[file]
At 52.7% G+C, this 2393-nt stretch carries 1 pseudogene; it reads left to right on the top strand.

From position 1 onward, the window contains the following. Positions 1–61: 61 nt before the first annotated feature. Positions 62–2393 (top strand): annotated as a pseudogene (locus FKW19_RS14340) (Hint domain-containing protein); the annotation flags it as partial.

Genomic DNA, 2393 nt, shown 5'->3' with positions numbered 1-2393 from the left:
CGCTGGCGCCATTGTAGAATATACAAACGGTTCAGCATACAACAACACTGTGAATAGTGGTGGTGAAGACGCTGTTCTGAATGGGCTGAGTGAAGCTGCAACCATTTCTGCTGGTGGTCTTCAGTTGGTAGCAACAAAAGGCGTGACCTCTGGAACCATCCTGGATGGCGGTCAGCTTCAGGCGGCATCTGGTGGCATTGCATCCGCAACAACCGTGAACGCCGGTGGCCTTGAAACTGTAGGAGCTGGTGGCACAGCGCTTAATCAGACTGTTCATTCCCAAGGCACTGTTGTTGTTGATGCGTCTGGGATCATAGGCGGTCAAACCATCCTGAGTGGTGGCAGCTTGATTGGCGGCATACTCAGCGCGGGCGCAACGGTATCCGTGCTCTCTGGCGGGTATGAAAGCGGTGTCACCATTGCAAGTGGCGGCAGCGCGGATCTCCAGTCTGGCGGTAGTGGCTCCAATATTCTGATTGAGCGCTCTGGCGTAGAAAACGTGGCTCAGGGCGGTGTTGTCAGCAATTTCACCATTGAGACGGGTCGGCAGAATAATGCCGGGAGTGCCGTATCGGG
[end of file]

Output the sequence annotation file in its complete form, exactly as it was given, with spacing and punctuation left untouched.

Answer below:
At 52.7% G+C, this 2393-nt stretch carries 1 pseudogene; it reads left to right on the top strand.

From position 1 onward, the window contains the following. Positions 1–61: 61 nt before the first annotated feature. Positions 62–2393 (top strand): annotated as a pseudogene (locus FKW19_RS14340) (Hint domain-containing protein); the annotation flags it as partial.

Genomic DNA, 2393 nt, shown 5'->3' with positions numbered 1-2393 from the left:
CGCTGGCGCCATTGTAGAATATACAAACGGTTCAGCATACAACAACACTGTGAATAGTGGTGGTGAAGACGCTGTTCTGAATGGGCTGAGTGAAGCTGCAACCATTTCTGCTGGTGGTCTTCAGTTGGTAGCAACAAAAGGCGTGACCTCTGGAACCATCCTGGATGGCGGTCAGCTTCAGGCGGCATCTGGTGGCATTGCATCCGCAACAACCGTGAACGCCGGTGGCCTTGAAACTGTAGGAGCTGGTGGCACAGCGCTTAATCAGACTGTTCATTCCCAAGGCACTGTTGTTGTTGATGCGTCTGGGATCATAGGCGGTCAAACCATCCTGAGTGGTGGCAGCTTGATTGGCGGCATACTCAGCGCGGGCGCAACGGTATCCGTGCTCTCTGGCGGGTATGAAAGCGGTGTCACCATTGCAAGTGGCGGCAGCGCGGATCTCCAGTCTGGCGGTAGTGGCTCCAATATTCTGATTGAGCGCTCTGGCGTAGAAAACGTGGCTCAGGGCGGTGTTGTCAGCAATTTCACCATTGAGACGGGTCGGCAGAATAATGCCGGGAGTGCCGTATCGGG